Commentary - Journal of Systems Biology & Proteome Research (2022) Volume 3, Issue 1
Quantitative proteomics of exosomes in small cell lung cancer
Department of Oncology, Antwerp University Hospital, Wilrijkstraat 10, 2650, Edegem, Belgium
- *Corresponding Author:
- Alexander McDonald
Department of Oncology
Antwerp University Hospital
Wilrijkstraat 10, 2650
E-mail: [email protected]
Received: 01-Jan-2022, Manuscript No. AASBPR-22-54622; Editor assigned: 03-Jan-2022, PreQC No. AASBPR-22-54622(PQ); Reviewed: 17-Jan-2022, QC No.
AASBPR-22-54622; Revised: 18-Jan-2022, Manuscript No. AASBPR-22-54622(R); Published: 25-Jan-2022, DOI:10.35841/aasbpr-3.1.104
Citation: McDonald A. Quantitative proteomics of exosomes in small cell lung cancer. J Syst Bio Proteome Res. 2022;3(1):7-8.
Small cell lung cancer (SCLC) requires very reliable markers for early identification. Evidence is mounting that extracellular vesicles convey tumour cell-specific cargo that could be used as cancer protein markers. Quantitative proteome analysis of circulating microvesicles and exosomes can be used as a high-throughput platform for finding new molecular insights and potential indicators. In order to improve early detection, this study looked into the proteome dynamics of plasma-derived microvesicles and exosomes in newly diagnosed SCLC patients. Microvesicles and exosomes produced from plasma were extracted from healthy subjects and patients using either high-speed or ultracentrifugation. Proteins extracted from these extracellular vesicles were measured using label-free mass spectrometry, with the goal of discovering significantly different protein expressions between SCLC patients and healthy controls. Furthermore, functional enrichment analysis was performed on significantly expressed proteins to uncover molecular pathways involved in SCLC pathogenesis. Several differently expressed proteins were discovered when SCLC patients and healthy people were compared. This is the first study to indicate that circulating extracellular vesicles may contain specific proteins with potential diagnostic properties for SCLC, potentially paving the way for new non-invasive indicators.
Lung cancer is the leading cause of cancer-related deaths, as well as the second and third most common cancers in men and women in Europe. Small cell lung cancer (SCLC) and non-small cell lung cancer (NSCLC) are the two primary histological subtypes of lung cancer (NSCLC). SCLC is a type of neuroendocrine carcinoma that accounts for around a quarter of all lung malignancies and is characterised by rapid development to early metastases. Currently, the diagnosis is predicated on a computed tomography (CT) scan and cytology acquired from a suspected lesion via fine-needle aspiration (FNA) biopsy . FNA is connected with a risk of complications, but CT scans have a high sensitivity and low specificity due to a high falsepositive rate. SCLC patients have a poor prognosis in part due to late diagnosis, as two-thirds of patients have advanced tumour stages at the time of diagnosis. As a result, better diagnostic processes are required to reduce diagnostic delays and increase patient safety . Efforts have been made throughout the years to develop conveniently accessible, cost-effective, and non-invasive biomarkers for lung cancer. NSE and ProGRP are two proteins that have been shown to be useful in distinguishing between NSCLC and SCLC, and it has been suggested that a panel that includes both markers could enhance diagnosis. Despite extensive research, the perfect diagnostic biomarker for SCLC has yet to find a position in clinical practice .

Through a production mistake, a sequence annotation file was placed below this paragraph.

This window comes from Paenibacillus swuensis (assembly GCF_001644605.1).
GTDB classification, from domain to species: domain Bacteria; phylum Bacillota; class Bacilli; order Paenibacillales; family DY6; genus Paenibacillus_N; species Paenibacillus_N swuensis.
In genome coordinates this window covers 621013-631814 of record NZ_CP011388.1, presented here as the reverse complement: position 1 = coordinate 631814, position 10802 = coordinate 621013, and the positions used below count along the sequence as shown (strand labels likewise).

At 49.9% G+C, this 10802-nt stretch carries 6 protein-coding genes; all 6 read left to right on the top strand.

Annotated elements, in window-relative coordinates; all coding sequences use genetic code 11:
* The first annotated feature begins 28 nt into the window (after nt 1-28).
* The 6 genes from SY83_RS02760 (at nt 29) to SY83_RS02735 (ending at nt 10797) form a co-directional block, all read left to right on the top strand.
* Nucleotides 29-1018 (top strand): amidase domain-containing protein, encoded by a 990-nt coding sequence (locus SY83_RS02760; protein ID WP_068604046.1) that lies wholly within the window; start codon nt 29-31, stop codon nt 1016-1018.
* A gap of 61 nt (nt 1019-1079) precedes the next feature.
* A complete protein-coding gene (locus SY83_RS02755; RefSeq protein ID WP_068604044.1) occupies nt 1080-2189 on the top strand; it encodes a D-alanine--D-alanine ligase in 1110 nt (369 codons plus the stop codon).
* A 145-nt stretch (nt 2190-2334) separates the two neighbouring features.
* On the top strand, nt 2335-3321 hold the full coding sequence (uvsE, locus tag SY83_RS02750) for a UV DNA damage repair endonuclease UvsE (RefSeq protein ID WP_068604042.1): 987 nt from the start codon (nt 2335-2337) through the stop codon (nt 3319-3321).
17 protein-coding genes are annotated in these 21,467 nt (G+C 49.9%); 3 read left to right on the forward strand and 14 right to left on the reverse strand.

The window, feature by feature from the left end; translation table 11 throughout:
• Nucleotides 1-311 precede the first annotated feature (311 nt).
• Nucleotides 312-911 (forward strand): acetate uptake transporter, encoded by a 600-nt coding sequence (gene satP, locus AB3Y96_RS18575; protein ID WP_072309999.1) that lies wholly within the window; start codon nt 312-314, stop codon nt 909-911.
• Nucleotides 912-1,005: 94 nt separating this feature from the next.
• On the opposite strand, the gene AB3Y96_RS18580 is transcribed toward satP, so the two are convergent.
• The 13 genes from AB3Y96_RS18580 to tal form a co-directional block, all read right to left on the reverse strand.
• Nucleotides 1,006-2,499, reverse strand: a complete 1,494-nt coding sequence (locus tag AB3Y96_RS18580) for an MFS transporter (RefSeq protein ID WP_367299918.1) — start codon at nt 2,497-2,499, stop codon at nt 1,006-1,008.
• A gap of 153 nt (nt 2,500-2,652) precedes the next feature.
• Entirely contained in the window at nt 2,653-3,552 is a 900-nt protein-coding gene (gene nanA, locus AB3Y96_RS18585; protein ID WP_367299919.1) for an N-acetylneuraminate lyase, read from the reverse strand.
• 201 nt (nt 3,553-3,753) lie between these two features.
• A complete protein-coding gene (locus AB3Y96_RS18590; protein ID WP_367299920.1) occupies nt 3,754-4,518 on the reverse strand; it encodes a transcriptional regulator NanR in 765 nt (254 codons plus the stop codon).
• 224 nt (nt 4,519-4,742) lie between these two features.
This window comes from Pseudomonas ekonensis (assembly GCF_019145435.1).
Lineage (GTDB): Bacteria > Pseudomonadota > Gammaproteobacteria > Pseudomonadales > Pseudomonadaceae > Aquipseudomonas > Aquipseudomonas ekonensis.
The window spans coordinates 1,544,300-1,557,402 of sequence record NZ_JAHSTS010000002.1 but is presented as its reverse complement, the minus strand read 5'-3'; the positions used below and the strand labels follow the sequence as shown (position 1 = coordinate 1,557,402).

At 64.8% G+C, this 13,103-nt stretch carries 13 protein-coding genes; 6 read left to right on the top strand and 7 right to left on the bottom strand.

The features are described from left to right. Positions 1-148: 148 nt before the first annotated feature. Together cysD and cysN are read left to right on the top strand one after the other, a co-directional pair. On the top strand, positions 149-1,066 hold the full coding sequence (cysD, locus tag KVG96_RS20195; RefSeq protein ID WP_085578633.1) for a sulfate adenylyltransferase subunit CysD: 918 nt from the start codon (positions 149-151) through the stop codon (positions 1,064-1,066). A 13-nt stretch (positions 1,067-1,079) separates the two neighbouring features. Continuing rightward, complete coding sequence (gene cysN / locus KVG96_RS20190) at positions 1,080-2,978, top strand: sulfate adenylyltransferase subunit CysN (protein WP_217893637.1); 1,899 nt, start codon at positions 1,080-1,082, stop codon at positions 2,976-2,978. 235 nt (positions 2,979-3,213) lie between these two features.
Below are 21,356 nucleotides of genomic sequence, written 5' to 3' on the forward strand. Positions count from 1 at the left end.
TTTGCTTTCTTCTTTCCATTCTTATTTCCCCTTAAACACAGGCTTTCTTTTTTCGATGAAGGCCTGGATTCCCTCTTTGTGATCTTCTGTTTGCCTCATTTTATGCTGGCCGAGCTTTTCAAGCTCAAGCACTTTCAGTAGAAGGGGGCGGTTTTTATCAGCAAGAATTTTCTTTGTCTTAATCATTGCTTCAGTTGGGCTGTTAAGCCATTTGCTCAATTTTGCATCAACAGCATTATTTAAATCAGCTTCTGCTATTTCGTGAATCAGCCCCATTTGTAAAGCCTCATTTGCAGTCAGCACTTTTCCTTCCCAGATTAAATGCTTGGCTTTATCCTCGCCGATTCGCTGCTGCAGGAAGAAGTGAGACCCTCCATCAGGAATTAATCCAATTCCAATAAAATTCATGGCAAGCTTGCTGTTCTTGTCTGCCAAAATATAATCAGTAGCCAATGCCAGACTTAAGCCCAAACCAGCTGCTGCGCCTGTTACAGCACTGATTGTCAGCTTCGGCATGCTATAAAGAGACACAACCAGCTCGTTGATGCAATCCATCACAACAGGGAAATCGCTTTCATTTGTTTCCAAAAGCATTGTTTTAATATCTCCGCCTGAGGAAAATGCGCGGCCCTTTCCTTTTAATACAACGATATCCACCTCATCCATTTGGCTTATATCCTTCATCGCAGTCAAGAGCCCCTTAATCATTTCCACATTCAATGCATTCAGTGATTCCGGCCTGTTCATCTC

Extracellular vesicles (EVs), a rapidly growing field, have revealed a fresh technique to studying SCLC. Because EVs are released by nearly all cells, including cancer cells, and are found in a variety of bodily fluids, they can be used as non-invasive liquid biomarkers. Exosomes (small EVs) and microvesicles (MVs or giant EVs) are two types of EVs that are continuously released under healthy and pathological situations. The vesicles contain a specific payload, which includes lipids, proteins, and genetic material from the parent cell. As a result, the content of EVs may mirror the molecular profiles of the source cells to some extent . As a result, the use of EVs could be a game-changing technique for researching SCLC in a clinical environment. Proteomic analysis combined with discoverybased mass spectrometry (MS) is a relatively recent method for identifying potential biomarker candidates in a variety of malignancies. This method of profiling EV proteomes has led to the discovery of new diagnostic biomarkers in malignancies like as ovarian and prostate cancer. Exosomal biomarkers with diagnostic potential in NSCLC patients employing MS have been discovered in recent research. The goal of this work is to look at the proteome dynamics of plasma-derived exosomes and MVs from SCLC patients in order to find proteins that are significantly expressed and can help with lung cancer biology and early detection. This is the first study to use quantitative proteomics to investigate the potential relevance of circulating MVs and exosomes in SCLC diagnosis .
To our knowledge, this is the first study to use an untargeted quantitative proteomic technique to identify specific proteins (CFHR4 and F13A1) and a panel of proteins as possible candidates for SCLC diagnosis. In contrast to NSCLC and other malignancies, we found altered expression of proteins involved in inflammation, coagulation, complement activation, haematological dysfunction, lipid metabolism, and hydrogen peroxide catabolism. Validation studies to confirm these proteins as possible markers in SCLC are, however, required.
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